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Rural cancer patients have poorer rates of survival

Australian researchers have identified a link between proximity to treatment centres and cancer survival for rural dwellers.

People with colorectal cancer in rural areas have a greater chance of dying than their city cousins because treatment facilities are so far away, a study shows.

Country people living between 200 and 399 kilometres away from a radiotherapy clinic were found to be 30 per cent more likely to die from the disease, compared to those living within a 50km radius.

Those facing a 400km trek for treatment were 25 per cent more likely to die, while those living 100-199km from a treatment centre had a 16 per cent greater risk of dying.

Researchers from the Cancer Council in Queensland estimated that for every 100km a country colorectal cancer patient had to travel for treatment, their chance of dying rose six per cent.

They said it was imperative health services found ways to improve access for rural patients by reimbursing them for travel and accommodation costs and providing outreach services in areas where radiotherapy was not available.

"To our knowledge, this is the first time that the association between distance to treatment centres and survival for patients with rectal cancer has been reported in Australia," they wrote in their study, published in the Medical Journal of Australia.

"Although radiotherapy services are considered to be integral to a multi-disciplinary approach to treatment of patients with rectal cancer, the increased distances rural patients need to travel to use these services are recognised as a barrier to optimum treatment, particularly when prolonged absence from home disrupts normal life and involves financial hardship."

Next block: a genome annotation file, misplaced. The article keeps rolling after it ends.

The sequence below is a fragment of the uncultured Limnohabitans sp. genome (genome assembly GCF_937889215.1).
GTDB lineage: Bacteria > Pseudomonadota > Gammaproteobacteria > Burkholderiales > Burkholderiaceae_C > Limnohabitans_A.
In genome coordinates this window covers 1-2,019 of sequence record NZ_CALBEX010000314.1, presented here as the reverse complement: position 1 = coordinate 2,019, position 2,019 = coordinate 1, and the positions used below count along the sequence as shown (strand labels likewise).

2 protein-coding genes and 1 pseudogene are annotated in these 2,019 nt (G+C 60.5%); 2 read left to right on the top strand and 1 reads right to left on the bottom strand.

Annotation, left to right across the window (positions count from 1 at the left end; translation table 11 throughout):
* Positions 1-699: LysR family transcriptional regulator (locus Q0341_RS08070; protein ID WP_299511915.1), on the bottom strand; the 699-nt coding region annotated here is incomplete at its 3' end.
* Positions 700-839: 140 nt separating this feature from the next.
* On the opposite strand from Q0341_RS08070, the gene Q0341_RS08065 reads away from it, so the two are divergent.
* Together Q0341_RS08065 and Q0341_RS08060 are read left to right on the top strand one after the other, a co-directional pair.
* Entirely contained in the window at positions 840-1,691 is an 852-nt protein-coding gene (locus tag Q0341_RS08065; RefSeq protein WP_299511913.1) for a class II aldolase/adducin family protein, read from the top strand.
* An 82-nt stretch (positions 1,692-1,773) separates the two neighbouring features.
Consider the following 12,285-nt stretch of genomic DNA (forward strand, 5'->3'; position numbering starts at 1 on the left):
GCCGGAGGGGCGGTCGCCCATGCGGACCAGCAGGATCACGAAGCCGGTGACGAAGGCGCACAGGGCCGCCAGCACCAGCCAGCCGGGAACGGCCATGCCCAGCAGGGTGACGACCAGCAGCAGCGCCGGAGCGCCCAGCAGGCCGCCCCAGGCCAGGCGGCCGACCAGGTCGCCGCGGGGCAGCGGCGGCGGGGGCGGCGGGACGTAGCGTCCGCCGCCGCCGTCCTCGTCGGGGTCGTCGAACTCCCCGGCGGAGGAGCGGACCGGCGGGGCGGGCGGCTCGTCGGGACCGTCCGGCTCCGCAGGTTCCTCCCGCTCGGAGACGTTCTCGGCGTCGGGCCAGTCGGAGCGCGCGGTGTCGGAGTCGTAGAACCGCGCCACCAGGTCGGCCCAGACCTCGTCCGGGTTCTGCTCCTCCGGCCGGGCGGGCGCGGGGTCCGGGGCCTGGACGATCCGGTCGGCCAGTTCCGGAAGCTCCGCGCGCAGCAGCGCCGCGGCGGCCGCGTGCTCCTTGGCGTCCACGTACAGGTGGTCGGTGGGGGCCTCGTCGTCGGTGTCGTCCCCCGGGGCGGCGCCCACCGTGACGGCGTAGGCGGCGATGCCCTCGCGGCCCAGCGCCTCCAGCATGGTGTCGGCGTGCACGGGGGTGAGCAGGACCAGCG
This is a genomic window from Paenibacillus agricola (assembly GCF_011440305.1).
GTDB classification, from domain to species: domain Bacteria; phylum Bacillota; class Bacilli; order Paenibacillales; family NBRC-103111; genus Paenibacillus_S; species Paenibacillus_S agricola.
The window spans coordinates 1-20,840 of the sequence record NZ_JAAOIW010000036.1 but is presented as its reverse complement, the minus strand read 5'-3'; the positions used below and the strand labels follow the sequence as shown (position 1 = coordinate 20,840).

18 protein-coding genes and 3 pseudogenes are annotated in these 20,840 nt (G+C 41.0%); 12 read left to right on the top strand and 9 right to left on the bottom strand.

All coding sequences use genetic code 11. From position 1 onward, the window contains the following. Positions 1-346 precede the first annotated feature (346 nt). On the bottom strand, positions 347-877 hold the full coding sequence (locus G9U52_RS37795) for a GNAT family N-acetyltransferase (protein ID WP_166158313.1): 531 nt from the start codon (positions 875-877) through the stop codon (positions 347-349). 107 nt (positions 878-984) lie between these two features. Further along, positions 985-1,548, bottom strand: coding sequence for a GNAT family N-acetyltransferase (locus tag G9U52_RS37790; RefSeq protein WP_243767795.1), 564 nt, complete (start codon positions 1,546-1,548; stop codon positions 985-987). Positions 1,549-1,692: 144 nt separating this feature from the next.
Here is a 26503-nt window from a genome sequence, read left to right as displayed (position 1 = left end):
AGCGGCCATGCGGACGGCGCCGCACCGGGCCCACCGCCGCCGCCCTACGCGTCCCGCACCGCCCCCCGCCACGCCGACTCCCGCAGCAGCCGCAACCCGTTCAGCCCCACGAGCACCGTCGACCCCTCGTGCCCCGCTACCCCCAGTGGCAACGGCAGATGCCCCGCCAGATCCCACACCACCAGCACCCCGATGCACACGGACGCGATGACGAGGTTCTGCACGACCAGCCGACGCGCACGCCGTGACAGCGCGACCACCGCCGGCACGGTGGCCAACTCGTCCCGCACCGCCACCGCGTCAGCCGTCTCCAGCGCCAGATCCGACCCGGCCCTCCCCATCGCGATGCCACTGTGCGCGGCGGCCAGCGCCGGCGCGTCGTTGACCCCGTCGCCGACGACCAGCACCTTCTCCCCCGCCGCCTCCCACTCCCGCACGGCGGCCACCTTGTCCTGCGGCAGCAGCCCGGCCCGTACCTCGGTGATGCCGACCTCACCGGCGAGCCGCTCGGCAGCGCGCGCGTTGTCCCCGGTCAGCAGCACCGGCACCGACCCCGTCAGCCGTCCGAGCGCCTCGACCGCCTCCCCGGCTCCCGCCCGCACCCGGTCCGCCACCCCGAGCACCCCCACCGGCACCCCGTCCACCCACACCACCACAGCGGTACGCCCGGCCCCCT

Colorectal cancer is the most commonly diagnosed invasive cancer in Australia, which has the highest incidence of the disease in the world.

Most patients require surgery, but radiotherapy can be used before and after patients go under the knife to reduce the chance of the disease returning.

The researchers' findings were based on a study of more than 6000 people living across Queensland with rectal cancer.

They had an average age of 63 and were all diagnosed between 1996 and 2006.

When the researchers checked on survival rates in 2007, more than one third had died, most from rectal cancer.

Patients who travelled between two and more than six hours for treatment were about 25 per cent more likely to die than those who lived within an hour of a clinic.

The researchers said even after taking into account the various stages of colorectal cancer had on the chances of a patient surviving as well as their age and sex, those who lived in the bush still had a greater chance of dying.

Between 1996 and 2000, radiotherapy was only available at two public and two private hospitals in or near Brisbane.

Two more opened have since opened in Brisbane and in Queensland's south-east.


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